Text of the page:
ROGER STONE, REPUBLICAN STRATEGIST: Laura, this is an attempt by the handmaidens of the Democratic Party and the mainstream media to re-inflate the deflated Russian collusion delusion. Let's be very clear. The truncated doctored screenshot published by The Atlantic magazine actually proves that I had no advanced knowledge of the source or content of the WikiLeaks disclosures regarding Hillary Clinton and I never claimed that I did.

Julian Assange himself has said, 'Roger Stone merely retweeted and followed what I was saying and tweeted, absolutely true.' And to be absolutely clear, I never discuss the WikiLeaks disclosures regarding Hillary or John Podesta, which I also had no knowledge of come up with candidate Donald Trump, before, during, or after the election.

There is just literally nothing there. Now, all this material that was released today had been turned over to the House Intelligence Committee months ago. But this is an attempt to, essentially, re-inflate a false narrative.

INGRAHAM: But don't you also see a shift happening, Roger. They were set on the collusion narrative and they tried, but it doesn't seem to be really going anywhere. So now, you sense they are moving to a compromise narrative, namely that the president reportedly must be compromised in some way by Russia, hence his soft treatment of Russia. And I want to play something for you from your dear friend, Jeffrey Toobin, this morning on CNN. Let's watch.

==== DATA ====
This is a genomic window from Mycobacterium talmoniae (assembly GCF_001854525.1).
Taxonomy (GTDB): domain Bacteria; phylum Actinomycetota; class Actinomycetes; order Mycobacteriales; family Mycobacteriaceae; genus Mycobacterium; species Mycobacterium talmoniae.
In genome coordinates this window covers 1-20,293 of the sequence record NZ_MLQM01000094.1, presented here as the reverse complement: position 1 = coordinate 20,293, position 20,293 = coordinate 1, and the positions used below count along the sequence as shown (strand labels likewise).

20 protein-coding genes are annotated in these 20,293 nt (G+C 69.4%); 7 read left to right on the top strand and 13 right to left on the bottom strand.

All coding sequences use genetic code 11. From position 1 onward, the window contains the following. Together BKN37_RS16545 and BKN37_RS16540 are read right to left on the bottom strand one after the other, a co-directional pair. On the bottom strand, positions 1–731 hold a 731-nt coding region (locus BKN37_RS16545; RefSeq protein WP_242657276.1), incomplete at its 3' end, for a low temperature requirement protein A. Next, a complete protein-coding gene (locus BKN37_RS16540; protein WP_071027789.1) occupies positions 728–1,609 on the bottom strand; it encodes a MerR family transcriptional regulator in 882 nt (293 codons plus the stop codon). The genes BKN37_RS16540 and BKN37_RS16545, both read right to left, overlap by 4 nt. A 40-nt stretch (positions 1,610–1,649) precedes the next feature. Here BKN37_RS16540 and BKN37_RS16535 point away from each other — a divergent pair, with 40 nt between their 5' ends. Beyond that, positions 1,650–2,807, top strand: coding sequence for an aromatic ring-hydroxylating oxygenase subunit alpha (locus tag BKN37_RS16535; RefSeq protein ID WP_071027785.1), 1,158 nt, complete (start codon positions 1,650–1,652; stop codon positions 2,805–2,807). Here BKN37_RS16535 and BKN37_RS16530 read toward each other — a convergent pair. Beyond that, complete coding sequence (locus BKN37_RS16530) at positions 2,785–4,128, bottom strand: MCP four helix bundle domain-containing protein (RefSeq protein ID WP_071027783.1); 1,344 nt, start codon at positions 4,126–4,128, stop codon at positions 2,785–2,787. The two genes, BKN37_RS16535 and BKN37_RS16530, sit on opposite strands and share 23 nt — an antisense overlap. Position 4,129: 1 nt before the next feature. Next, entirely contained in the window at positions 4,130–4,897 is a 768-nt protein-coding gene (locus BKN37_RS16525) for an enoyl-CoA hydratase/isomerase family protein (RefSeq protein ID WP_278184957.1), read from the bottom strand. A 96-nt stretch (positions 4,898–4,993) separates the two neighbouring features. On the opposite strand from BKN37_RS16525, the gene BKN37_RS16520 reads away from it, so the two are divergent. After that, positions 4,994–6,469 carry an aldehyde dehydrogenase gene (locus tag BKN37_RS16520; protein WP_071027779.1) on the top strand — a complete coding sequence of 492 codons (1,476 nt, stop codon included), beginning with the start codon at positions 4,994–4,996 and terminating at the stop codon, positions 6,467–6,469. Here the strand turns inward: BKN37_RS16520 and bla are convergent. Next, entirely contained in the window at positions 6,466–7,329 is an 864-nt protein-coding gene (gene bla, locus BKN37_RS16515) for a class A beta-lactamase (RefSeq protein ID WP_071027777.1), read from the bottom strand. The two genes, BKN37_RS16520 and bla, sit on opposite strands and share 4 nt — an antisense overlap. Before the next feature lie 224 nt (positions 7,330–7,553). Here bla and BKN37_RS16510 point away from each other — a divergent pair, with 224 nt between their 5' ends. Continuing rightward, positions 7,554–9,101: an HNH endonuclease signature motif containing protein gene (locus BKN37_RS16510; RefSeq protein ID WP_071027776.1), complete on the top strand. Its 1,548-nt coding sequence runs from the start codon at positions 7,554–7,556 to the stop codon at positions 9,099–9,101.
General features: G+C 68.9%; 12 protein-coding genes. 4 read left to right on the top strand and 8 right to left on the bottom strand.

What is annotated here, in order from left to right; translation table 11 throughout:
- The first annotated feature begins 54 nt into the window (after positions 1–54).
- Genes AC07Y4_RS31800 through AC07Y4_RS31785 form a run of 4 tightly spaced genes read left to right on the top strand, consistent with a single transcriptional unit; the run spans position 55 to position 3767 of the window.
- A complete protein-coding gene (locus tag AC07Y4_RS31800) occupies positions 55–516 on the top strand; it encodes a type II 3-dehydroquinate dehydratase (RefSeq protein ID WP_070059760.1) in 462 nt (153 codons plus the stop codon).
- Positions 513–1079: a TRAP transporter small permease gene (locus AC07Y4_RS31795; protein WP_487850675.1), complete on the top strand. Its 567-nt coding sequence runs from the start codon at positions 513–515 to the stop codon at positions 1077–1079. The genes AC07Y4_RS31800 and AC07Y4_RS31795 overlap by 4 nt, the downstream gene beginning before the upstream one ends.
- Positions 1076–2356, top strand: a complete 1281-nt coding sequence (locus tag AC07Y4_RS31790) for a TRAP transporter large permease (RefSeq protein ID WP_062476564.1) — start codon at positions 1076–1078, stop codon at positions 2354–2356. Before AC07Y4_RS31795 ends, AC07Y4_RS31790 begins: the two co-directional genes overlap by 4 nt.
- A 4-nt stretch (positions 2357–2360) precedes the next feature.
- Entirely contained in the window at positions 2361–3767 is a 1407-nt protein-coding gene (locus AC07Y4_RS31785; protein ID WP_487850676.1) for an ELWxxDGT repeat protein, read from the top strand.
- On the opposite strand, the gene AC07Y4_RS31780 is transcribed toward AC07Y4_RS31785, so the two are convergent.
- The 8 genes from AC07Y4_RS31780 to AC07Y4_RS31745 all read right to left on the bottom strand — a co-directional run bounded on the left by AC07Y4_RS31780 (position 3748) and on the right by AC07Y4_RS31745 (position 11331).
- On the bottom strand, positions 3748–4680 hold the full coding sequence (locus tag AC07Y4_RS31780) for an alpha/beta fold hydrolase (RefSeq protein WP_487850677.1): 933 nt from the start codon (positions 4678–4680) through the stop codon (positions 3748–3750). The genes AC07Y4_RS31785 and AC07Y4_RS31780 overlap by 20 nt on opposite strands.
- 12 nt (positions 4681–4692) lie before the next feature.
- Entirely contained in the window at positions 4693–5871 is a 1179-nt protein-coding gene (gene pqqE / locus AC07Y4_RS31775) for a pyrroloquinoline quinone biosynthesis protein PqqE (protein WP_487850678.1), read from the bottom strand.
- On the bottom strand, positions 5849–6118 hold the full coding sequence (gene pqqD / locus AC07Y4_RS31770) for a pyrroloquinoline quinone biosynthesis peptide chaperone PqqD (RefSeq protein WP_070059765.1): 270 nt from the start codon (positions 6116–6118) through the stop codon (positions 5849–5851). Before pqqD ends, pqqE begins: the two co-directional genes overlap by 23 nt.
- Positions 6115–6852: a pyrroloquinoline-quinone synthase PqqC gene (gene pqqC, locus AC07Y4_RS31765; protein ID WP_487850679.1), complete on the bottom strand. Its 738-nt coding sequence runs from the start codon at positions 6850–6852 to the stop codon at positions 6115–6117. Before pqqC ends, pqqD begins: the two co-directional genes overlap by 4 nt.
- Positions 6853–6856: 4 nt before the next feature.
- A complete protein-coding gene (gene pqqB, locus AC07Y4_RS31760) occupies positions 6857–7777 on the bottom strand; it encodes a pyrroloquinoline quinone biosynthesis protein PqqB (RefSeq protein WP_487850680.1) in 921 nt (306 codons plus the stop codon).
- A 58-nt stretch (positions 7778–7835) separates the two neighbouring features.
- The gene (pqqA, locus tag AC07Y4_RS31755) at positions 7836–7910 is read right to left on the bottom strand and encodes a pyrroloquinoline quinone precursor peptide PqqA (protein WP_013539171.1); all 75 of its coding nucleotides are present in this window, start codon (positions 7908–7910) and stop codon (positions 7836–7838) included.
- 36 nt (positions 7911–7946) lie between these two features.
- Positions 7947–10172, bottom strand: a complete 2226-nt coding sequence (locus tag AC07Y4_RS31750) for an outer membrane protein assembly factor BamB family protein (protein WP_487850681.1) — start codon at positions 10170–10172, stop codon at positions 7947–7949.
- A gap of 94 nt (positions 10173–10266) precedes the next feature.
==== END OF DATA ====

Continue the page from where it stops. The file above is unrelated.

JEFFREY TOOBIN, CNN SENIOR LEGAL ANALYST: why has Donald Trump been so favorable to Vladimir Putin? What is in it for him? A very clear possibility is business, money, that he has business dealings in Russia that he has wanted to cultivate. I just wrote a story in The New Yorker about when he brought the Miss Universe pageant to Moscow in 2013. That led directly to the meeting and Trump Tower in June of 2016.


INGRAHAM: Now, Roger, the Miss Universe pageant is brought into the equation on the Mueller investigation. Aside from the rank speculation by Toobin?

STONE: Look, first of all, if we are so pro-Putin, why is the president providing offensive weapons to the Ukrainians over the adamant objection of the Russians? Look, Donald Trump didn't want to go to war over Syria and Hillary Clinton was promising the deep state and expansion of the proxy war there.

If you look at Syria, Assad finances Hezbollah and Hamas propped up by the Russians. On the other side, you have ISIS and a thousand other radical groups. We have no friends here. Donald Trump does not want to spend borrowed American money or American lives going to war with Russia over Syria.